Everlane and Its Radical Idea of Fashion
It's no secret that retailers mark up their products by eight or 10 times what it costs to produce them. But no one has really done anything about it--until now, that is.
Enter Everlane, an online retailer that sells its line of minimalist clothing and accessories (think simple white T-shirts and leather tote bags) directly to consumers at a markup of just double what it costs to produce. Beyond peddling the latest in affordable fashion, however, Everlane practices "radical transparency," which means that in addition to price and thread count, Everlane shoppers will see the care instructions, the height of the model pictured, and the product's origins. Here's the 50-cent tour of the factory behind Everlane's $60 Seed Stitch U-Neck sweater:
We make our Seed Stitch sweaters in Dongguan, China, in a small, three-story sweater manufacturing facility that employs just 120 people. The small scale of the operation allows the factory to consistently deliver top-notch knits.
By exposing its own production and pricing process, Everlane hopes to strike a cord with consumers who want more information, from how free their free-range chickens are to the amount of water wasted in the production of their yogurt.
"It's a good story," says Jack Plunkett, a retail analyst at Plunkett Research in Houston. "I think they have the opportunity to make it compelling if they are really delivering great merchandise at a great price."
Behind the Brand
But the main appeal of Everlane isn't necessarily its business model. It's the founder, says Brian Sugar, CEO of media company Popsugar and an Everlane investor. "Michael Preysman is like the Woody Allen of entrepreneurs," he says. "I've seen this level of talent before, and at such a young age it's amazing to watch and mentor, as well as learn from myself."
Preysman is also neurotic (in a good way), says Sugar.
Take, for example, the company's now wildly popular Box Cut Tee shirt. As Preysman tells it, the $15 shirt's history starts out more like a tragedy. A production snafu resulted in about 12,000 men's Pocket T-shirts that were two inches too short. Rather than scrap the lot, Preysman opted to package them as women's Box Cut Tees.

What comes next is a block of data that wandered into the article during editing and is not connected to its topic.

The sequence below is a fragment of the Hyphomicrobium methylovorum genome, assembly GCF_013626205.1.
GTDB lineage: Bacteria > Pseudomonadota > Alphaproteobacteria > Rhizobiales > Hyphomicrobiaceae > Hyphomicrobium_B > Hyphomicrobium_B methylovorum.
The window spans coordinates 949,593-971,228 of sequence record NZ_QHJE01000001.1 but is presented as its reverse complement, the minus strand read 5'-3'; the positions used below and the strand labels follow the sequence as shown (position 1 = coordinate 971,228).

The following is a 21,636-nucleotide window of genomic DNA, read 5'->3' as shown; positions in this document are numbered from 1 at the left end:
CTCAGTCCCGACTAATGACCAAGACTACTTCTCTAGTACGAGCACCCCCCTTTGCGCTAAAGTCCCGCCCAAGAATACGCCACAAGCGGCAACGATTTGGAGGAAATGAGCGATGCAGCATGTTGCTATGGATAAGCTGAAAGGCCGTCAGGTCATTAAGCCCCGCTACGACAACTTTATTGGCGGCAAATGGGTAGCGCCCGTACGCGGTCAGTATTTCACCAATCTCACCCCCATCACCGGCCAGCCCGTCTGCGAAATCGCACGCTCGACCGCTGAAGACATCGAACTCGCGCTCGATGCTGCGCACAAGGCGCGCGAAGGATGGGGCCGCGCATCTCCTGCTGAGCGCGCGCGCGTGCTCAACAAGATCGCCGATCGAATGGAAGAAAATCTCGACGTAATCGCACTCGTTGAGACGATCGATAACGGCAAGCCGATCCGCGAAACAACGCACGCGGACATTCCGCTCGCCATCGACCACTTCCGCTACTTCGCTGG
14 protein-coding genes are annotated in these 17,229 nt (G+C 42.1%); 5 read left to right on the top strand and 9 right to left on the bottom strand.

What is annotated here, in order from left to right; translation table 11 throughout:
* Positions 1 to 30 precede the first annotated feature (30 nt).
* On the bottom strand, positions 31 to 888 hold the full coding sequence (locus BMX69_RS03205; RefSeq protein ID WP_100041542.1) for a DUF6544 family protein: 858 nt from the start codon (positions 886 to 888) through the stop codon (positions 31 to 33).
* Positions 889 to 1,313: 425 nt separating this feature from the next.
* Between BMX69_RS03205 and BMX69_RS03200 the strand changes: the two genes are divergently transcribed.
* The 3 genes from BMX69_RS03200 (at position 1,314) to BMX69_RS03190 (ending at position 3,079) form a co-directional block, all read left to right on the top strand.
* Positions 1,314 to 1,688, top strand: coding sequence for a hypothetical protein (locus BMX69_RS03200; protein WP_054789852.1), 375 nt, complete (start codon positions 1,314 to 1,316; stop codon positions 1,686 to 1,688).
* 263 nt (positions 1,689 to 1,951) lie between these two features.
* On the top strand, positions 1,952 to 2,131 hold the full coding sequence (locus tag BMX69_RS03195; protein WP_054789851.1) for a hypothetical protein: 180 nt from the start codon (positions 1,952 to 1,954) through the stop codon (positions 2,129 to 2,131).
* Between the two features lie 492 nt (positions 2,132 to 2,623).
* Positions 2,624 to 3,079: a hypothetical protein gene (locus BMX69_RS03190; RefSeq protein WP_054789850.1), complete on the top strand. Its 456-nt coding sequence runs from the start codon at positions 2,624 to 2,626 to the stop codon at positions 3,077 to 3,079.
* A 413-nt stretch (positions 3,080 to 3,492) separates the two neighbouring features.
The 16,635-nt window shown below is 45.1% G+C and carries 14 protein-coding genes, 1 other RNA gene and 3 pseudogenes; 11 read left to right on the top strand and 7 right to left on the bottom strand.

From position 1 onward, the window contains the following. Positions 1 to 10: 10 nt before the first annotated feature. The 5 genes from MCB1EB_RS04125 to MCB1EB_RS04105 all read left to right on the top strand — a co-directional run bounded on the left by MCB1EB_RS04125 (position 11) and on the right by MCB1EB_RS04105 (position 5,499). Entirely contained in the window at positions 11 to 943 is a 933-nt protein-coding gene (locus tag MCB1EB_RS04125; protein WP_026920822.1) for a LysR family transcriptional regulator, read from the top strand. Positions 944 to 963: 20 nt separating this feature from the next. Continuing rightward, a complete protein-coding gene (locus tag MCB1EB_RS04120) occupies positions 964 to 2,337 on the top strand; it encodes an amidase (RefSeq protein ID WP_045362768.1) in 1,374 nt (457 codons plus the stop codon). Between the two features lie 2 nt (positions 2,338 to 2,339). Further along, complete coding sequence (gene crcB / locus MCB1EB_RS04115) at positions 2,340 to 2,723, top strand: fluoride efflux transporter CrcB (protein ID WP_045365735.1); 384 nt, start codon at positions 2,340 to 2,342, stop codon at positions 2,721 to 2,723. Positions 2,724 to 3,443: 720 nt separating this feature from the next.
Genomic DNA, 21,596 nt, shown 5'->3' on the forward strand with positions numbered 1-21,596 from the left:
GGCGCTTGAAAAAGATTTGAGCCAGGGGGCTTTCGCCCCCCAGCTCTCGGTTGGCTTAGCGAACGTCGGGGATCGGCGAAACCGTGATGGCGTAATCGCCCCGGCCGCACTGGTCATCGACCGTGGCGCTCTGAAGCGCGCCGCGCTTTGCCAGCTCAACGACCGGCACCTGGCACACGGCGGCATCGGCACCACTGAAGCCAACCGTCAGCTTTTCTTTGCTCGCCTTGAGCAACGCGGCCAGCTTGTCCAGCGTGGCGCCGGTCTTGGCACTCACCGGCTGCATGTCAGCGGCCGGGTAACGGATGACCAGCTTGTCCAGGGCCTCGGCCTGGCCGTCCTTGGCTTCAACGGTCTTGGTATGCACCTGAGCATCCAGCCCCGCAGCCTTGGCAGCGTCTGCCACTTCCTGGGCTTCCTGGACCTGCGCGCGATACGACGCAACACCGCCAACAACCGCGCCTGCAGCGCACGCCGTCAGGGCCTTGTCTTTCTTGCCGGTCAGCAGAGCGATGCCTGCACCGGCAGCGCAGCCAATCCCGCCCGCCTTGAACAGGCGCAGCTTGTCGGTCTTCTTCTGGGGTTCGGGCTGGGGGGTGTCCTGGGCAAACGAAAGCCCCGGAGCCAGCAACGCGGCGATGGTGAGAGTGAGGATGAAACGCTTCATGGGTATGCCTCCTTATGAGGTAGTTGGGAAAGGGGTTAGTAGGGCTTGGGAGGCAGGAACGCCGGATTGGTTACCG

That quick decision saved the shirts. "I don't know if it was smart," says Preysman. "Definitely an 'oh, shit' move, though."
On a Mission
Preysman wasn't always so fashion forward. He studied computer engineering and economics before landing a job in private equity. But, he says, "three years in, I realized for me that being an investor and merely watching how things are done wasn't what I wanted to do in life. I really loved building things."
Paired with his conviction that clothing in America was, overall, a rip-off, Preysman packed up his apartment in Manhattan's East Village in 2010 and moved west to start Everlane. "I think that commitment to both quality and transparency is a breath of fresh air," he says.
So far, it turns out, consumers agree. Sales have grown 200 percent in 2014 over 2013, the company plans to add 30 additional staffers by the end of the year, and it just opened a design office in New York City. Everlane has also raised $5 million in venture and angel funding from Maveron and Khosla Ventures, among others.
"We don't think about [Everlane] as a fashion company; we think about it as a lifestyle company," says Preysman. "Fashion is just the beginning."
Get to Know Everlane
DIANA RANSOM | Features Editor
Diana Ransom is features editor at Inc. She has been covering the never-dull world of small business and entrepreneurship for years at a variety of publications including The Wall Street Journal, SmartMoney.com, the New York Daily News, Fast Company magazine and Entrepreneur. She lives in Brooklyn, N.Y.